Since ancient times, many people have relied on cryptography. Cryptography is the art of writing and solving coded messages to keep the secrets safe and secure. During the 5th century, messages were inscribed on a material made up of leather or paper and delivered by a human messenger. Nowadays, ciphers help secure our digital data as it zips through the internet. In the future, this may take another leap. While quantum computers are on the horizon, cryptographers are going around the power of physics to generate the most secure ciphers today.
Cryptography is a word which is derived from the Greek words “Kryptos,” which means hidden, and “graphein,” which means to write. Instead of hiding or protecting a message physically from the enemy’s sight. Cryptography allows two parties to communicate in plain sight but in a language that any opposition party can’t read or understand.
To encrypt a message, the sender must manipulate the content using some algorithm. The original message may be scrambled so that its letters might be replaced with another. The resulting gibberish is known as ciphertext, according to Crash Course Computer Science.
Cryptography in the age of the internet
The goal of cryptography in the digital era remains the same i.e. to prevent information exchanged between two parties being taken away by an opponent. Computer experts often refer to the two parties with the name, “Alice and Bob.” These two names were the fictional entities introduced in a 1978 article describing a digital method of encryption.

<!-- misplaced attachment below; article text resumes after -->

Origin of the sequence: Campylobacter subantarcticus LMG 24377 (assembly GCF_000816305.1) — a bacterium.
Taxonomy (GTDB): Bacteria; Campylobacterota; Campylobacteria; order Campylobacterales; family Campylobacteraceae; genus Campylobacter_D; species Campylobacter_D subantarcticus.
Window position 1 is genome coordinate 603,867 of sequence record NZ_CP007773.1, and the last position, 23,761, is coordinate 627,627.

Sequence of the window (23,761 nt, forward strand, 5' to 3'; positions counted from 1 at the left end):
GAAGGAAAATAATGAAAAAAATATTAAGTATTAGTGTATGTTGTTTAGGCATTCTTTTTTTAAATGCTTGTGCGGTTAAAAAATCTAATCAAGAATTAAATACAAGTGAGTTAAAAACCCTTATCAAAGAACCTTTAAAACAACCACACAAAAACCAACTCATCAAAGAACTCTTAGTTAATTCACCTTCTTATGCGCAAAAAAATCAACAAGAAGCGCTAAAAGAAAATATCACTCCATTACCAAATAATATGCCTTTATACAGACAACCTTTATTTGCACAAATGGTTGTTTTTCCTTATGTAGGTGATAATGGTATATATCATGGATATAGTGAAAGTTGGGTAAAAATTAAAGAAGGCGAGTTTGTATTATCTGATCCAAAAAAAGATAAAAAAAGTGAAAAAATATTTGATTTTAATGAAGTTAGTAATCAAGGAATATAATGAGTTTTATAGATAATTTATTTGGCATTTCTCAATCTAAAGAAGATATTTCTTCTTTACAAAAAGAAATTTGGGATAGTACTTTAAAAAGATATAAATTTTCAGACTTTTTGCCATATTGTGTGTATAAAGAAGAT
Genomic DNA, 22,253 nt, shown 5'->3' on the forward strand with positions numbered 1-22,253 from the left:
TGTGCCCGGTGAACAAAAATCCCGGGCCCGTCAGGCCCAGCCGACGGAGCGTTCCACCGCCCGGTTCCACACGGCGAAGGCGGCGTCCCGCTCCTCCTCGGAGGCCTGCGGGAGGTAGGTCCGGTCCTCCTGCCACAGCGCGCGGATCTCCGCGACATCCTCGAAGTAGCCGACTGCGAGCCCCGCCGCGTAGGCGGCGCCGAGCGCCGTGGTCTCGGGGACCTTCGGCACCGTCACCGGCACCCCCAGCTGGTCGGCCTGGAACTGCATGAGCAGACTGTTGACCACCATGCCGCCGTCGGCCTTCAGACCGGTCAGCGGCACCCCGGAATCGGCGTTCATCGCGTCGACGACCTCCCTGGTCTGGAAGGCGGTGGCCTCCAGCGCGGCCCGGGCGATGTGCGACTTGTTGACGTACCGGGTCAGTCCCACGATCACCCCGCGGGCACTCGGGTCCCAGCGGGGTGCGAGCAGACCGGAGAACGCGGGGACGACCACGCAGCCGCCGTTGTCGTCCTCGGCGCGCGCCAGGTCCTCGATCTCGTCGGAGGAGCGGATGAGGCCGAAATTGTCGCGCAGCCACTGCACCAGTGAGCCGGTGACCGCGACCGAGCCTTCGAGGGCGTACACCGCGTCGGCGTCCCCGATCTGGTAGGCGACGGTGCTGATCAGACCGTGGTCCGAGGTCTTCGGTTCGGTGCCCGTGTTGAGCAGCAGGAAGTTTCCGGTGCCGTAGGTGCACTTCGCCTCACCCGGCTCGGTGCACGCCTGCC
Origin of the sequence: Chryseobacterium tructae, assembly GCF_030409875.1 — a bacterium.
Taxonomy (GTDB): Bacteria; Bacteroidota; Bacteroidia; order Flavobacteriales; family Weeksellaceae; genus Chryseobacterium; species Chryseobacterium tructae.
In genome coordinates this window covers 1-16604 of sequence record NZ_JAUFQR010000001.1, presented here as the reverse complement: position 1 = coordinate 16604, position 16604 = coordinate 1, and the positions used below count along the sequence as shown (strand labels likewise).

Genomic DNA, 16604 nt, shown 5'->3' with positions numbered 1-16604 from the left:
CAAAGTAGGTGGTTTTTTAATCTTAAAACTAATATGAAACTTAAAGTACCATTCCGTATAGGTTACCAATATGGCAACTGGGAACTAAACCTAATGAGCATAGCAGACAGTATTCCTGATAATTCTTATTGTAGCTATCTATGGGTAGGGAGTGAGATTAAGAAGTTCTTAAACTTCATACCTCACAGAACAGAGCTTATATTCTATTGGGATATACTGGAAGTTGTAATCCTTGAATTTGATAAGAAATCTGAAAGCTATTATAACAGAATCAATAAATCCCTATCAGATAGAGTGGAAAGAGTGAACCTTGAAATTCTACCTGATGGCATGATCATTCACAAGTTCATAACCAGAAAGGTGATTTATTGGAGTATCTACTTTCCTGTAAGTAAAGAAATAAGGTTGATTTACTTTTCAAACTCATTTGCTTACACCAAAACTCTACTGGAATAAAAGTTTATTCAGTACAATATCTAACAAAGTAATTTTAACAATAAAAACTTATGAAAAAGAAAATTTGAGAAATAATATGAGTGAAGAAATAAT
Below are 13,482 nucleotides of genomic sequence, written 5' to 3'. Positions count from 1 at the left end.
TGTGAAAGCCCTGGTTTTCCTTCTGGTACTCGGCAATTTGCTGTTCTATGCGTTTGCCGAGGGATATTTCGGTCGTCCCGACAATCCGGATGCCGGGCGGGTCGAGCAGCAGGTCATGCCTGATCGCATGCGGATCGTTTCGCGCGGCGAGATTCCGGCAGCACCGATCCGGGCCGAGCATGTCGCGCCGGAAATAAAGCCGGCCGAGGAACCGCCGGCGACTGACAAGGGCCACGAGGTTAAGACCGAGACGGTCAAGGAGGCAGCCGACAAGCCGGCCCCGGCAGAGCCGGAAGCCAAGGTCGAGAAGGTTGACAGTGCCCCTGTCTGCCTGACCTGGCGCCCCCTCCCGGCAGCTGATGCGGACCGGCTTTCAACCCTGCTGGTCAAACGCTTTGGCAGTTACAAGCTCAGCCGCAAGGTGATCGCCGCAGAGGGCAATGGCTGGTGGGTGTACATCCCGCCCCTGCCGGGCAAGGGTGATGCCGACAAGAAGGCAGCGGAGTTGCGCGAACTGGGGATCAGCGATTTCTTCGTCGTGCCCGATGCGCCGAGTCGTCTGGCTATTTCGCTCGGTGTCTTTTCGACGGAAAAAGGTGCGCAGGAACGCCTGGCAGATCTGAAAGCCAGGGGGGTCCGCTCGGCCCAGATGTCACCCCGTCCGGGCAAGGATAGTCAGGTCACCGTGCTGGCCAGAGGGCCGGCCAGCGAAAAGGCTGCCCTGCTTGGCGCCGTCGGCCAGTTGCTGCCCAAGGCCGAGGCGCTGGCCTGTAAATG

All sorts of applications make use of encryption to keep our data safe, including CC numbers, medical reports and cryptocurrencies like Bitcoin. Blockchain, a technology on which Bitcoin works, connects hundreds of thousands of computers via a distributed network and uses cryptography to protect the identity of each user and maintain a log of their transactions which is permanent in nature.
The introduction of computer networks brought a new problem: if Alice and Bob are located on different sides of the world, how would they exchange a secret key? According to Khan Academy, public-key cryptography emerged as a solution. The public key cryptography takes advantage of one-way functions i.e. math that is easy to perform but difficult to reverse without some information. Alice and Bob exchange their ciphertext and a public key under Eve’s watchful gaze, but each keeps a private key to themselves. By applying both private keys to the cipher text, the pair has the solution.
A Quantum Leap
Nowadays, cryptographers are turning towards quantum physics in search of an unbreakable cipher. Quantum physics demonstrates the strange behavior of matter at incredibly small scales. During the 1970s and 1980s, some physicists started using this groovy property to encrypt secret messages, a method now known as “quantum key distribution.” Artur Ekert, an Oxford professor and director of the Centre for Quantum Technologies at the National University of Singapore told Live Science, “If there is a quantum computer, existing cryptography systems, including those that underpin cryptocurrencies, will no longer be secure. Ekert further added that “We don’t know when they will be built — we had better start doing something right now.”